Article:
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Editor’s note: Eilhys England contributed to this column.

April 24 and 25 marked the 25th anniversary of Operation Eagle Claw, Jimmy Carter’s ill-fated attempt to salvage his presidency by rescuing 53 Americans held hostage in Tehran by the Iranian Revolutionary Guard. It’s also the date of one of the U.S. military’s worst self-inflicted public humiliations.

By the time the joint mission was canceled, eight American warriors – five from the Air Force, three from the Marines – had been killed, and dozens were wounded.

The after-action reports were unsparing in their criticism of everything from poor training and planning, to leadership by committee and interservice rivalry, to all-around shockingly bad intel, commo and heroic-but-faulty execution – including the inexplicable abandonment of top-secret operation orders and supporting intelligence documents in U.S. Navy choppers that were supposed to be torched but instead were allowed to fall into Iranian hands.

Carter’s never-tell-a-lie administration insisted that the commando raid was aborted after the number of helicopters available for the mission fell below six – apparently the agreed-upon magic minimum number. But like most misadventures involving the U.S. military, the whole truth – which would have caused even more embarrassing headlines than those that couldn’t be avoided – might well have been hidden under the usual Pentagon-White House spin of unpleasant events.

According to then-Marine Maj. Roger Charles, currently president of Soldiers for the Truth (SFTT.org): “Within a day of the disaster, before any cover-up was in place, a Marine major attending Command & Staff College with me phoned a Marine pilot pal in a naval hospital and was told the injured pilot received the ‘abort’ order before his aircraft reached the refueling site” – that is, before the birds were down to just six – “because the commando mission had been compromised by the Soviet Union telling the Iranians we were coming!”

Charles was hanging with several classmates when the shocked major returned from his call and immediately shared this startling skinny. Everyone’s reaction at the time, he recalls, was a big so-that’s-what’s-really-going-on. “The news was full of the claim that the mission-abort order was due to our being one helicopter short for the rescue plan. It didn’t make sense to any of us that such a critical mission would be canceled because we were just one helo short of some number ginned up by some Washington staff weenie.”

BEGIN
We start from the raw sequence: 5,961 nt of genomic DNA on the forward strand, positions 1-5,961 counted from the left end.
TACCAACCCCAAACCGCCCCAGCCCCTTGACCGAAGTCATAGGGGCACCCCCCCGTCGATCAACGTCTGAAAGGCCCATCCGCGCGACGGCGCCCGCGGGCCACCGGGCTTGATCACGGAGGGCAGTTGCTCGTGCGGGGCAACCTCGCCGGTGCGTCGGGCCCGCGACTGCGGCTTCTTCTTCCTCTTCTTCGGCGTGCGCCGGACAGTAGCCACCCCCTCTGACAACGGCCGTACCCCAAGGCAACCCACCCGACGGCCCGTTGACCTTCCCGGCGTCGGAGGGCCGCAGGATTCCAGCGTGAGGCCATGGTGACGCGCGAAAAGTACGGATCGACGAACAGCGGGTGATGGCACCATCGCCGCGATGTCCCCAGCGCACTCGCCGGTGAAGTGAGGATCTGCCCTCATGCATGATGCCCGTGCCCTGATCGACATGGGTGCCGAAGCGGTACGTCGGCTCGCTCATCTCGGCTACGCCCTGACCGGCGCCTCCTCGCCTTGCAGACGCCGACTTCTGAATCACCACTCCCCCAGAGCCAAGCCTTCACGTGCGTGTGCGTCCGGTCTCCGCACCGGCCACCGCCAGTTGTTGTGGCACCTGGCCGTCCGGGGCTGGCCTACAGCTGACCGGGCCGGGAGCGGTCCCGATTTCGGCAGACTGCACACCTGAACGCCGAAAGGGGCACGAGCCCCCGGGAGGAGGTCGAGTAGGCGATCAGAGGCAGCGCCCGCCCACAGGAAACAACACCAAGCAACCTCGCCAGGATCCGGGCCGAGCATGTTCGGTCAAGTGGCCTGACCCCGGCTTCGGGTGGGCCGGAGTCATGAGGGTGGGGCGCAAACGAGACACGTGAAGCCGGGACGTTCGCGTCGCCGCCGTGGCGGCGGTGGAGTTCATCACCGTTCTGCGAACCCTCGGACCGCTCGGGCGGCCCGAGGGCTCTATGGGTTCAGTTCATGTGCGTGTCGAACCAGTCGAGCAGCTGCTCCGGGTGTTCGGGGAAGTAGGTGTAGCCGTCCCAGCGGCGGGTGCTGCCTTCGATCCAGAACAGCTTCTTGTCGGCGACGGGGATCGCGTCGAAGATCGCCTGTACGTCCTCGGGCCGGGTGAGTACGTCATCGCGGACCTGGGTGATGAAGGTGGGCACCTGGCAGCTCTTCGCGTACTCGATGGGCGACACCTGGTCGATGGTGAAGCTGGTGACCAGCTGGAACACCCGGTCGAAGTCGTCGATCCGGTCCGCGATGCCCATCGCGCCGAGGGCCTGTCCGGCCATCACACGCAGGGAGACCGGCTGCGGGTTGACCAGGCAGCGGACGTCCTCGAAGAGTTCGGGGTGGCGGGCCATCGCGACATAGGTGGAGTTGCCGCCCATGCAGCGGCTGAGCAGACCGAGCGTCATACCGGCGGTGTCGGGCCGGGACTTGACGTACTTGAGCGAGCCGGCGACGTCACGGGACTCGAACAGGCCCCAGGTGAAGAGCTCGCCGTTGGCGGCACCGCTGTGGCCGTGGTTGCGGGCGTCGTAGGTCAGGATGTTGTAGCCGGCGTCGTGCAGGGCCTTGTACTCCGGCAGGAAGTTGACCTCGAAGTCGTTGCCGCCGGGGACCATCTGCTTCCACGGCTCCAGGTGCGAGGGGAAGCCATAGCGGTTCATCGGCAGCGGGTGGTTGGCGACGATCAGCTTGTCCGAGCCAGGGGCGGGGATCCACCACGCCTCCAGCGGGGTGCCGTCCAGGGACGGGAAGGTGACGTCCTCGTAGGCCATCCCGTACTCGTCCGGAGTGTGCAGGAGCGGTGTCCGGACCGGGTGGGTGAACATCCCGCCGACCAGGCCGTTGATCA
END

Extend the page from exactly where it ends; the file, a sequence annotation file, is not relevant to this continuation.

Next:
Sure enough, it wasn’t long before Jack Anderson, the premier investigative columnist back in those days, disclosed that once U.S. intelligence learned – almost too late – that Soviet Union snitches had warned the radical mullahs running Iran about the raid, the entire rescue force was ordered to land, refuel and return ASAP to the U.S. Navy carrier they’d launched from.

As Bill Corson, a veteran spook of some of the Cold War’s most sensitive counter-Soviet Union ops, put it:

Telling the American public that the commie thugs in Moscow had queered the raid would have aroused passions at home for strong action against the Soviet Union. Carter didn’t want to be forced into a faceoff with the Soviet Bear. He wanted to keep relations with the Sovs within “acceptable” limits. The solution was to blame the failure on a bad hydraulic pump on a Navy bird.

Whatever version you go with, the hard lessons learned from Eagle Claw and the haunting images of the charred corpses with clearly identifiable U.S. aircrew helmets were seared into the consciousness of a generation of our Special Operations warriors – who vowed to do whatever it would take to produce a valid commando capability for our country.

U.S. Army Chief of Staff Gen. Peter J. Schoomaker, formerly Special Operations Command CINC, commented in 1997, “I participated in the … hostage rescue attempt in Iran in 1980, and that became a watershed event.” Some years later, he said:

I keep a photo of the carnage that night to remind me that we should never confuse enthusiasm with capability. Eight of my comrades lost their lives. Those of us who survived knew grief … we knew failure – but we committed ourselves to a different future.

Operation Eagle Claw may have literally crashed and burned, but as they so brilliantly proved in Afghanistan and Iraq, Special Ops warriors – married up with 21st-century technology – emerged from the ashes and showed the world that America had the capability to control the new face of war.

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